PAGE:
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[ASK AN EXPERT] How To Recognize Tribute Gifts When The Donor Wishes To Remain Anonymous

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Our Ask An Expert series features real questions answered by Claire Axelrad, J.D., CFRE, our very own Fundraising Coach, also known as Charity Clairity. Today’s question comes from a nonprofit employee who wants advice on how to recognize tribute gifts when donors want to remain anonymous:  

Dear Charity Clairity,

We list tribute gifts in our annual report. This year we received tributes from donors who wish to remain anonymous. Should we still list the tribute (the honoree) and just list the donor as anonymous or should the entire gift remain anonymous.

— Worried about doing the wrong thing

Dear Worried,

It’s important to be careful to follow donor wishes, so kudos to you for being thoughtful about how you’ll recognize a gift when the donor asks to remain anonymous.

The best way to know what your donor wants, of course, is to directly ask them.

If you have a phone number, pick it up and give them a call!

It’s a good opportunity to connect, and you may even catch them in a chatty mood. First find out the details you need. Then, if you do catch them in a receptive mood, let them know you’d love to learn more about what motivated their giving. Begin by getting their permission to continue: “Do you have a moment to chat?” Now you have a chance to ask some open-ended questions that will help you get to know them better.
If they don’t answer the phone, try texting them with your inquiry.

Ask for all the information you need, and let them know what you’ll do (as default) if you don’t hear back. This adds a bit of urgency, and may encourage more people to respond. Plus, it lets you off the hook if you “do the wrong thing.” When going the default route, message the donor 2-3 times to maximize the chances they’ll read and heed.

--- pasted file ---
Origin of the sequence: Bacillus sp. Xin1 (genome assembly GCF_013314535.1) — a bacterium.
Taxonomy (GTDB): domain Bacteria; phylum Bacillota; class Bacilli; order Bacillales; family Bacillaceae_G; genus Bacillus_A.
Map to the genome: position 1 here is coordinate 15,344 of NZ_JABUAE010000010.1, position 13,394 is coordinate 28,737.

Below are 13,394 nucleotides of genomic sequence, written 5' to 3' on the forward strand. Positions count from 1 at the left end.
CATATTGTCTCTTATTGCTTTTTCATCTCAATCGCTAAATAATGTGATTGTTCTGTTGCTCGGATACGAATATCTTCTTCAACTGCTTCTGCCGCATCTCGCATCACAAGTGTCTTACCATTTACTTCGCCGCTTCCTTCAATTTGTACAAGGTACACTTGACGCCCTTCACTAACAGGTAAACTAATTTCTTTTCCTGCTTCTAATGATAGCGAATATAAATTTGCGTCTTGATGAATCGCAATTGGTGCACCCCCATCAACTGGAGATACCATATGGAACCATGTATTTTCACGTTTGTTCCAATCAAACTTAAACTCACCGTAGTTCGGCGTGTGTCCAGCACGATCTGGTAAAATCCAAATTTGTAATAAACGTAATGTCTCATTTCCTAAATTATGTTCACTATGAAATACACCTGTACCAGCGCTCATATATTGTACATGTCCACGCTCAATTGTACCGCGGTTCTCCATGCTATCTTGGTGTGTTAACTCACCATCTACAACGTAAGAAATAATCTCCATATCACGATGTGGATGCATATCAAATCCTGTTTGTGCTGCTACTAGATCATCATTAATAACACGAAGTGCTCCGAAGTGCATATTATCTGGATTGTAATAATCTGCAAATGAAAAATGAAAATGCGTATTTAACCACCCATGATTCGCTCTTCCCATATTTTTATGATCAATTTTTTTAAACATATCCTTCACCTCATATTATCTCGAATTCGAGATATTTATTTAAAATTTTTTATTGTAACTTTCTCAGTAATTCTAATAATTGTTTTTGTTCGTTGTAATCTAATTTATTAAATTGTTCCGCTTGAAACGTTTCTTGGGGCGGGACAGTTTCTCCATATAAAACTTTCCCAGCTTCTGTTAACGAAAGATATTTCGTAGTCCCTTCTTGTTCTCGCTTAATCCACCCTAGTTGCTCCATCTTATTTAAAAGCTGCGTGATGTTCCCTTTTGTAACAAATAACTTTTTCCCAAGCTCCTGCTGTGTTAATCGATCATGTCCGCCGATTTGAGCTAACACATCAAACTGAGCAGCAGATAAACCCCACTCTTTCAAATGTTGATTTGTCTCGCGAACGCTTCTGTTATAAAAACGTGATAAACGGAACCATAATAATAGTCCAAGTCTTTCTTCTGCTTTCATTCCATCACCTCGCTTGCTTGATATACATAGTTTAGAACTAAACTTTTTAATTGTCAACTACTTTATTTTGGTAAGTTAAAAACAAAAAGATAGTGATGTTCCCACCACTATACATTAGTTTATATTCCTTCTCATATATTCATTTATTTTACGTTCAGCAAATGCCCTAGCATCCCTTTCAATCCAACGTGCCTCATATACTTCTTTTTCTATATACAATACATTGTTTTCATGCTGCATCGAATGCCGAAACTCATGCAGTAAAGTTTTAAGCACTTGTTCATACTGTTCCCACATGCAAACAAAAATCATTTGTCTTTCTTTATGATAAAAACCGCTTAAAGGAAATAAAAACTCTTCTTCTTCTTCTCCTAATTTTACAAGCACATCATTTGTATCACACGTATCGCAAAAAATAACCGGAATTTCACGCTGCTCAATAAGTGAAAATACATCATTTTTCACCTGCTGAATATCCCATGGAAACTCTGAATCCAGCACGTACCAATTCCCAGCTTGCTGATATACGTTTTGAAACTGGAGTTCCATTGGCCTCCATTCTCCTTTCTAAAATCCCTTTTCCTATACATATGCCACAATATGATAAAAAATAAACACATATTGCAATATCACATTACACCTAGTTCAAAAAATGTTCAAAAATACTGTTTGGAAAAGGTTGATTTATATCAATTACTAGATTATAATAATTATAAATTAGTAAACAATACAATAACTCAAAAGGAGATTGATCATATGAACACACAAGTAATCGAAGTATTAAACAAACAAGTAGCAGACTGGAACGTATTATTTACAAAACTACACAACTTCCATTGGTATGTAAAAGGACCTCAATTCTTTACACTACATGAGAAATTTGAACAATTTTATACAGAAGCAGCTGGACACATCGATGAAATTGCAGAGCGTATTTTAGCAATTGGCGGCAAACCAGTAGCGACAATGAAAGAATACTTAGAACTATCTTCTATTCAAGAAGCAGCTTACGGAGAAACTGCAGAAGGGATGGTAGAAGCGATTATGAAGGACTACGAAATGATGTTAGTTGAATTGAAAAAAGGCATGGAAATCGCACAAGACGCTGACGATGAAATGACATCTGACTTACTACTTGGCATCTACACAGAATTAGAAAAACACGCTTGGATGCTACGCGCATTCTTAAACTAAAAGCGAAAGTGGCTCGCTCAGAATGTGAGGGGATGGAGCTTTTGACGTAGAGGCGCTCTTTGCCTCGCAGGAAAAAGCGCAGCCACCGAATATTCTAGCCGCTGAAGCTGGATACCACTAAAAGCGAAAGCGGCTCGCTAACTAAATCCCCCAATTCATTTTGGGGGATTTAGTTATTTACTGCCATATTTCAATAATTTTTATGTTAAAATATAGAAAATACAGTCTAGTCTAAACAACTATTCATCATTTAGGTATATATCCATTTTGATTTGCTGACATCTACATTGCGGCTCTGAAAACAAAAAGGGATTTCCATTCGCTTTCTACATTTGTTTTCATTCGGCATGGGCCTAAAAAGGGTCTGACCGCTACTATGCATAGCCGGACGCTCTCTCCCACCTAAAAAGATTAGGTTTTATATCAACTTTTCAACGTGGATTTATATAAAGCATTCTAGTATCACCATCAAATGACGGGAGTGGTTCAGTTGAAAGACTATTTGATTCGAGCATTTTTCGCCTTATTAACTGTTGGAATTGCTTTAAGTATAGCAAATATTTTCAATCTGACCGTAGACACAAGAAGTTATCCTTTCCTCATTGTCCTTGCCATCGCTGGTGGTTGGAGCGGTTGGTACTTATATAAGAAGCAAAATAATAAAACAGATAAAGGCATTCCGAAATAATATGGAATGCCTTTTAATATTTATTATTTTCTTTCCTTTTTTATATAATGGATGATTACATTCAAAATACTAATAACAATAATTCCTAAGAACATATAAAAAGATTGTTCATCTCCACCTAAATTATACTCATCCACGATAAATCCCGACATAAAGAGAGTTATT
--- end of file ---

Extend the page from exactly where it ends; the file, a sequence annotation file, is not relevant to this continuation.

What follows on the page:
If you don’t have a phone number, but do have an email, ask your question that way.

If you must guess, think about this from the donor’s perspective.

They are making the gift “in tribute” so it’s likely they’ll want the honoree recognized and notified. It would make little sense to offer a tribute otherwise. It’s meant to show gratitude, admiration and respect – all things it can’t show unless the honoree is informed.

Now think about this from the honoree’s perspective. 

Someone who cares about them just made a gift in their honor. If they don’t know this, they can’t say thank you. Nor can they enjoy the warm feelings that come from being thought about in this warm and loving way. Can you really pay tribute to them without listing their name and notifying them of the gift?

Next steps

Once you’re inside both the giver and the honoree’s heads, it’s clear what steps to take – even if you weren’t able to connect with the donor.

  • Give the honoree their due and list their name.
  • Honor the donor’s wish for anonymity and don’t list their name.
  • Notify the honoree a gift was made in their honor. Unless the donor specifically tells you to keep their name private, let the honoree know who made the gift.
  • Send a thank you to the donor, confirming you will keep their name anonymous in any donor recognition listings.

There’s one other thing to consider: Ditching your list entirely.

Some organizations have determined donor listings are a poor use of their resources. They’ve ditched the list for a myriad of reasons, including to:

  • Save paper when printing hard copy annual reports, newsletters, and programs.
  • Avoid the embarrassment of listing someone incorrectly (e.g., name misspelled; in the wrong giving level, perhaps because multiple gifts weren’t tallied; revealed name of donor who asked for anonymity; inadvertently omitted “soft credit” gifts such as donor-advised funds, corporate matching gifts, workplace gifts; name otherwise slipped through the cracks due to inaccurate data entry, imprecise report generation, or errors made by the designer or printer).
  • Cut down on the achingly time-consuming process of developing and editing these lists to assure they are accurate. It’s almost impossible to guard against inaccuracies, and while this work is going on other opportunities are being missed.
  • Adhere to a principle of equity, where all gifts of all sizes are equally valued.

As you consider how to recognize your donors, also consider recognizing the value (or lack thereof) of printed donor lists.

Remember: The best donor recognition is always a prompt, personal and powerful thank you; then repeated gratitude offered throughout the year.

— Charity Clairity (Please use a pseudonym if you prefer to be anonymous when you submit your own question, like “Worried” did.)

How quickly do you recognize anonymous tribute donors? Please let us know in the comments below.

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